On the rear panel, along with a pair of speaker jacks the 3500 has jacks for effects send and return, with a balance control. You’ll want to use pedals “in-line” between the bass and the amp, but if you want to use an outboard effects processor this is an easy setup.
In fact, you can mount the Hartke HA3500 in a rack if you want, and include an effects processor along with any other fancy gear you wish. It takes up two rack spaces (2U), and comes with the attachable “rack ears” for mounting. I had my 3500 in a 2U rack bag for a while, and it was super easy to lug around and set up.
For hooking up with mixing consoles, there is an XLR direct out with a pre/post switch for bypassing the EQ section. This is useful if you wish to allow your sound guy to manage your EQ settings. As a musician it seems kind of like blasphemy to allow someone else to arrange your tone, but as bassists we sometimes must endure such things in order to get the bass to sit right in the mix.
Again, this is testimony to the flexibility of this amp. No matter what situation you end up in as a gigging bassist, these amps have you covered.
Hartke HA3500 vs LH500
To me, the Hartke 3500 is the perfect answer to my tone and power issues as a bassist. Especially if I were playing in a band, this would be my go-to amp.
However, if you are looking for something a little less complicated and with more power under the hood, I recommend checking out the Hartke LH500.
So, how do these amps stack up against each other and which should you choose? Here are a few things to think about when making your decision:
- Like the 3500, the LH500 is a hybrid amp, meaning it utilizes both tube and solid-state circuitry.
- The LH500 is more powerful, rated at 500 watts at 4 ohms and 350 watts at 8 ohms.
- The HA3500 has far more tone-shaping options—the LH500 only has a three-band EQ and a bright switch.
- Both amps have an effects loop and XLR out, but the LH500’s XLR out is located on the face of the amp, which makes it really easy to access.
- The LH500 has a fan filter port on its face for easy cleaning. Nice!
- The HA3500 has a rotary compression control, where the LH500 only has a limiter switch.
Both amps are gig worthy, and both are very affordable. In my opinion, your choice really comes down to whether you prefer more power, or better tone shaping.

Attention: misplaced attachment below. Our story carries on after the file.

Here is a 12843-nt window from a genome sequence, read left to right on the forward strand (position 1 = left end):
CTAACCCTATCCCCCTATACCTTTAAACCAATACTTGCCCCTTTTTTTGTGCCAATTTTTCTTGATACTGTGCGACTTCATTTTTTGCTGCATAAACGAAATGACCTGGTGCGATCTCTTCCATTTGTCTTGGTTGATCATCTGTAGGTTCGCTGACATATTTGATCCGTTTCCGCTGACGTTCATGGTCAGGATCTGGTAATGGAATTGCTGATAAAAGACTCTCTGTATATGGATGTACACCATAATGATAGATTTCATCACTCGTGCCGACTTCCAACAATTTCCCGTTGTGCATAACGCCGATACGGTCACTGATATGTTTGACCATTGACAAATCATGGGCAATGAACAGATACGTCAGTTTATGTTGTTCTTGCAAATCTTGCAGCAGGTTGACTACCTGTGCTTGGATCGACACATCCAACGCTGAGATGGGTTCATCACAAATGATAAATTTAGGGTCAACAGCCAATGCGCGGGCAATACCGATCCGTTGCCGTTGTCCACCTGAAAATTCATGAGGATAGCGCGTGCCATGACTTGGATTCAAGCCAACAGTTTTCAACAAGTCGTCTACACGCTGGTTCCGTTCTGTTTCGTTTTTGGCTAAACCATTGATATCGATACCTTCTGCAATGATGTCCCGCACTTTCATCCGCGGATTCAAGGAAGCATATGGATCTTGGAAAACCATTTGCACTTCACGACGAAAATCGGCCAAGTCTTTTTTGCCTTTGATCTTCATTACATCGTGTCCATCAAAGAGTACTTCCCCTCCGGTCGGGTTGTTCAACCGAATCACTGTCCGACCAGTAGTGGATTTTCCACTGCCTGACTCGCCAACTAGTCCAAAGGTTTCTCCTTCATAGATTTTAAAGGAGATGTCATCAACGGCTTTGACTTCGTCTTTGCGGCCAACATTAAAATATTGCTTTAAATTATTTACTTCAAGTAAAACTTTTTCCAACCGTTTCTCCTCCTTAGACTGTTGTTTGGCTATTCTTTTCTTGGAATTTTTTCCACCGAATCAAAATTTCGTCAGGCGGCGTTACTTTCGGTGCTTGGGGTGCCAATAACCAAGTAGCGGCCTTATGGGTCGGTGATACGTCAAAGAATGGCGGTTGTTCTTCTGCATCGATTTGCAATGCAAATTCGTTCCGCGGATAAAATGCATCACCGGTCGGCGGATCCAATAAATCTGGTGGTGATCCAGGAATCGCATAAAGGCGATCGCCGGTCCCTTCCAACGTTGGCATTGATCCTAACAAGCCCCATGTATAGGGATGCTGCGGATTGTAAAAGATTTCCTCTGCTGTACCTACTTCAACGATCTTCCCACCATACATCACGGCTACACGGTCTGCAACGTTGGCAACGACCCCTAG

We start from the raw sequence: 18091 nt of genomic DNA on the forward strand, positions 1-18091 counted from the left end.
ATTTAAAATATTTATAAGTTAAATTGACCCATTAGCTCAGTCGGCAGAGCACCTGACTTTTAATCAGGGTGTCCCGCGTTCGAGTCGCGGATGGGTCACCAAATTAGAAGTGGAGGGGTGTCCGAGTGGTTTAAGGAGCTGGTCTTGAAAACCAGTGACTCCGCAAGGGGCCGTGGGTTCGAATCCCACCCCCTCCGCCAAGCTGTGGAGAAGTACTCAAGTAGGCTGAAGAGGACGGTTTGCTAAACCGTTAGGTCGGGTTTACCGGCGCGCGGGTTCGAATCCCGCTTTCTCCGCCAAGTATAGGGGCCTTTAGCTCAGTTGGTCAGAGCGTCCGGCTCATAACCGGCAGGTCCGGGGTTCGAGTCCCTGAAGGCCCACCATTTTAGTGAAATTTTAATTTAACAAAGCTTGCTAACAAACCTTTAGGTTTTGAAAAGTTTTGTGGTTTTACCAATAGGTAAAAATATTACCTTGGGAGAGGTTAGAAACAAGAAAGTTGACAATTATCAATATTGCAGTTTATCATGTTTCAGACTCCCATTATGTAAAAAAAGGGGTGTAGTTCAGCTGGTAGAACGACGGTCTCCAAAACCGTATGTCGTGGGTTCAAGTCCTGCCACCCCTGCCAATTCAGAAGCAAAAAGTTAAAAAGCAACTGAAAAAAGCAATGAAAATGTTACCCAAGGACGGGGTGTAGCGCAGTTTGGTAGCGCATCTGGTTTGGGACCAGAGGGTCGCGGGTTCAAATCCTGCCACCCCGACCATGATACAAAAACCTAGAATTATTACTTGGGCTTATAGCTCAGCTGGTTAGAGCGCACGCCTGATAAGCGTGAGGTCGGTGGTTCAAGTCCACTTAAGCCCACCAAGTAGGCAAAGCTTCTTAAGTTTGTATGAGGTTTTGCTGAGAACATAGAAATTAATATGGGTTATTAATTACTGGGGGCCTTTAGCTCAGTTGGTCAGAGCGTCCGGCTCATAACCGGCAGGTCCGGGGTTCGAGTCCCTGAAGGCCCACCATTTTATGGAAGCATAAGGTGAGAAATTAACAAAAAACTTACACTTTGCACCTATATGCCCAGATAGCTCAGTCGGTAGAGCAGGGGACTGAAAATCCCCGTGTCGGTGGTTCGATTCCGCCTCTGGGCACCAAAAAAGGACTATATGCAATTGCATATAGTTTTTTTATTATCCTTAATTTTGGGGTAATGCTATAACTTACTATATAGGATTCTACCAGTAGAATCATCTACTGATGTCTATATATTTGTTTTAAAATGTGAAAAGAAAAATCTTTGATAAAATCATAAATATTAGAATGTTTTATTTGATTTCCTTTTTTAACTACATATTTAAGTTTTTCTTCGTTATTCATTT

If you need even more power, you may want to go straight to the LH1000, big brother of the LH500, which puts out a monster 1,1000 watts at 4 ohm, and 500 watts at 8 ohm.
Remember, often more headroom means better bass tone.
Vic Wooten on the Hartke LH1000
The Hartke HA2500
The HA3500 is pretty affordable, but if you are on a tighter budget you may consider the little brother HA2500. It puts out 250 watts at 4 ohms, and 180 watts at 8 ohms.
As for tone, features and specs, most everything that applies to the HA3500 also goes for the HA2500, except the 2500 incorporates tube emulation circuitry instead of a real tube in the preamp. If you don't need as much power, this could be the better choice for you.
Obviously, I really like Hartke amps. They not only make great bass heads, but some of the best bass combo amps out there as well.
Sure you can spend more on some big name brands, or grab some micro boutique amp, but it’s hard to imagine you’d find more value. Both the HA3500 and LH500 comes in at a street price of under $400 as of this writing.
And, they're flexible amps. You can mount the 3500 in a rack bag and bring it to a small gig along with a small 1x12 cabinet, or throw it on top of a 4x10 and 1x15 bass stack. The EQ lets you dial in tones for funk, jazz, metal and rock. No matter what the situation, this little amp is ready for it.
As always, remember this is all based on my opinion and experience, and be sure to check out the Sampson Technologies website for the latest info on Hartke gear.
I hope this review was helpful, and I hope you find the Hartke HA3500 bass amp as useful as I have.